Over a decade ago, researchers at the Pennington Biomedical Research Center in Baton Rouge began recruiting young, healthy Louisianans to voluntarily go hungry for two years. In addition to cutting their daily calories by 25 percent, the dozens who enrolled also agreed to a weekly battery of tests; blood draws, bone scans, swallowing a pill that measures internal body temperature. The Pennington participants had to also spend 24 sedentary hours inside a sealed room that recorded the contents of their every breath.
The research drew the conclusion that restricting calories can slow your basal metabolic rate by 10 percent —the energy you need to sustain all normal daily functions. When the body uses less oxygen to generate all its required energy, it produces fewer by-products of metabolism, things like free radicals that can damage DNA and other cellular machinery. After the two-year study, the lower rate of metabolism and level of calorie restriction was linked to a reduction in oxidative damage to cells and tissues.
The study lead author contends that this data rejuvenates support for two old but embattled theories of human aging: the slow metabolism ‘rate of living’ theory and the oxidative damage theory:
1) the slower an organism’s metabolism, the longer it will live.
2) organisms age because cells accumulate free radical damage over time.
In another compelling experiment, a group of resus macaques eating 30% fewer calories than the average monkey showed a remarkable 63% reduction in deaths from age-related diseases over a 20-year period. They also looked younger with fewer wrinkles and their fur retained its youthful lustre rather than turning grey.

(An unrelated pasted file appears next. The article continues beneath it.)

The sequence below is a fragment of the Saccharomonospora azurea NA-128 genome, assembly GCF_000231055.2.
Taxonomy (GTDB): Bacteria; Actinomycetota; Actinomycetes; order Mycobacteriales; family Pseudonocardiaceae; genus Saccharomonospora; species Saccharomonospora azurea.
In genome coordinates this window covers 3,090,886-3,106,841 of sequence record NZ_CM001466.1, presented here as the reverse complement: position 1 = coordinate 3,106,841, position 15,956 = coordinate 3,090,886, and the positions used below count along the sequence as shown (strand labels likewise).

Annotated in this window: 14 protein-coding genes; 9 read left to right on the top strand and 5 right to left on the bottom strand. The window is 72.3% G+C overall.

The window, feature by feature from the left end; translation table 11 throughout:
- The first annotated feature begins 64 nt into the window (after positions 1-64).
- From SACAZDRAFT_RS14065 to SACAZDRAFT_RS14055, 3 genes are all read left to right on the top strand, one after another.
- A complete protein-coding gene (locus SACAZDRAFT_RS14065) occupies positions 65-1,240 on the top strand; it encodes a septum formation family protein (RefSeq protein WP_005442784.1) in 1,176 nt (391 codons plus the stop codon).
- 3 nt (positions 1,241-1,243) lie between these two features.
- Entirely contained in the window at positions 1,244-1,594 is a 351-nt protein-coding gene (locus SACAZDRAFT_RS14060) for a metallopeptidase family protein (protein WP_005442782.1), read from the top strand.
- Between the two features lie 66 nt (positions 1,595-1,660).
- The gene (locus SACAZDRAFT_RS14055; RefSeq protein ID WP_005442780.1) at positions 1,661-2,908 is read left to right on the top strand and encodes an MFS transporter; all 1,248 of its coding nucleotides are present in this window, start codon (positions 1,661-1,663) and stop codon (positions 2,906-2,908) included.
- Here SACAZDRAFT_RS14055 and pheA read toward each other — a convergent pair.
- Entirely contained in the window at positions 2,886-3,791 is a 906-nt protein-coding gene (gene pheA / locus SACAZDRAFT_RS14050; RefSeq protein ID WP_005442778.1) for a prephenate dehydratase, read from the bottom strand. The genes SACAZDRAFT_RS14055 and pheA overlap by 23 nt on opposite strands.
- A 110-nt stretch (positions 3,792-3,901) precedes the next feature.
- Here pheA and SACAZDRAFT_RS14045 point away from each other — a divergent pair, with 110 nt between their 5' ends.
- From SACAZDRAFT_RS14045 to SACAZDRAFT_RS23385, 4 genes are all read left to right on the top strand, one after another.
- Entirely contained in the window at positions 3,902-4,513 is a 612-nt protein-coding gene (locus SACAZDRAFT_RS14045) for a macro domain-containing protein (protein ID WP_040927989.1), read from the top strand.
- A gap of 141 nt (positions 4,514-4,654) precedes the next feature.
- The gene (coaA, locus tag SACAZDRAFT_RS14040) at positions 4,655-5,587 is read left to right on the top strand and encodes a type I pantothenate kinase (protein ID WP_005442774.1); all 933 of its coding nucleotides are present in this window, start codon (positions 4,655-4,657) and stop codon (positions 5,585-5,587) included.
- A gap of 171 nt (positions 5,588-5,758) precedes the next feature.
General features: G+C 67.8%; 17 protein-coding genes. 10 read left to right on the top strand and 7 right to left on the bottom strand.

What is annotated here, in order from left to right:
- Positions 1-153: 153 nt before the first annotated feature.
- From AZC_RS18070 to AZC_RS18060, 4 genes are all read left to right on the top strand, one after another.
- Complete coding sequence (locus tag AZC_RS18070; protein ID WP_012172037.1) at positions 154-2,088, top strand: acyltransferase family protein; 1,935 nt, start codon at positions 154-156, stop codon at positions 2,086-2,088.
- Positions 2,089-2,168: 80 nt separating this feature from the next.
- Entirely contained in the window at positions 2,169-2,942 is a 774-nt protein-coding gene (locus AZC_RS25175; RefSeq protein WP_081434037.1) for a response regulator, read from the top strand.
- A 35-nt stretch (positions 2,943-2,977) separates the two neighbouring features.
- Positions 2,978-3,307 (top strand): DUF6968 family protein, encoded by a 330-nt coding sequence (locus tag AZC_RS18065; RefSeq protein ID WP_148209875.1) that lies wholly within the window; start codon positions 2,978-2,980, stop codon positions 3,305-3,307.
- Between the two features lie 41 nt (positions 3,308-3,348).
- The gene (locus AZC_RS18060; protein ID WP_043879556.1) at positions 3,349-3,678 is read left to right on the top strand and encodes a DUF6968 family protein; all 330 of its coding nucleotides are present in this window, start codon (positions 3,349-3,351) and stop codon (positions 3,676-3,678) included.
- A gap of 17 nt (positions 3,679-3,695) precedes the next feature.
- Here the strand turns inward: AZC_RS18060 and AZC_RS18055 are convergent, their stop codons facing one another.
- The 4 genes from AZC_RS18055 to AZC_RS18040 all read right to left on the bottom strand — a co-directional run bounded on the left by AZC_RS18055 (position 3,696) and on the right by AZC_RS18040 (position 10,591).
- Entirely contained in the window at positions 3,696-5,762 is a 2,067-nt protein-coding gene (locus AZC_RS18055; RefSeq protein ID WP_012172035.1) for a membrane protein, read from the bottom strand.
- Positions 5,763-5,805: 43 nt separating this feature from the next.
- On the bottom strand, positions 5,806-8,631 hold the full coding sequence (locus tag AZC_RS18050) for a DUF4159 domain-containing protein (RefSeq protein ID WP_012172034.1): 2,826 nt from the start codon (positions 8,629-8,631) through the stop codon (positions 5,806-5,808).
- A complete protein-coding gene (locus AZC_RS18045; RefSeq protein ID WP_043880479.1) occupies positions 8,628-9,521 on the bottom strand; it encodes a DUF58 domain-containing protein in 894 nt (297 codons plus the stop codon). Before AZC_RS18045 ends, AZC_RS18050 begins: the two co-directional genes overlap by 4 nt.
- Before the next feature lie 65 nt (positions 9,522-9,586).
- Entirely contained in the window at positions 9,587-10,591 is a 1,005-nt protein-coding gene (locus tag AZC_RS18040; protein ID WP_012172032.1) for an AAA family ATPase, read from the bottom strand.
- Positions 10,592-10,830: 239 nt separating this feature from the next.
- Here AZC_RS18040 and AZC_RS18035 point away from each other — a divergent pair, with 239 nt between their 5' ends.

Due to practical difficulties, long-term clinical trials in humans have yet to be completed to test the effects on longevity, but a two-year experiment, funded by the US National Institute on Aging, was highly suggestive: participants on a calorie-restricted diet showed better cardiovascular health – including lower blood pressure and cholesterol.
Eat Slowly And Eat Less
Research shows that when you eat, it takes roughly 15 to 20 minutes for your brain to register that your stomach has reached capacity. Leisurely eating allows ample time to trigger the signal from your brain that you are full. And feeling full translates into eating less.
Eat mindfully and chew your food slowly. Put your spoon down in between bites and wait 20 minutes before you go back for doubles.
Your diet and how much you eat set the stage for the rest of your life. That’s why choosing the right foods and the right amount is so important.
You don’t necessarily have to eat an overly restrictive diet and make your life a misery but you can cut calories by choosing more fruits, vegetables, and nuts and cutting down on processed foods.
You can still indulge in your favorite dessert but be mindful of the portion – instead of chowing down the entire slice of cake, share it with someone. And instead of eating 3 pieces of fried chicken for dinner, have 2 pieces instead. Training your tummy to expect less food will definitely pay off.
Choose to eat on smaller plates and use tall, narrow glasses. You’re likely to eat significantly lesser without even thinking about it. Aim to feel satisfied and not hungry anymore, rather than fully satiated.
Health Freak Mommy is a content writer under Headliner by Newswav, a programme where content creators get to tell their unique stories through articles and at the same time monetize their content within the Newswav app.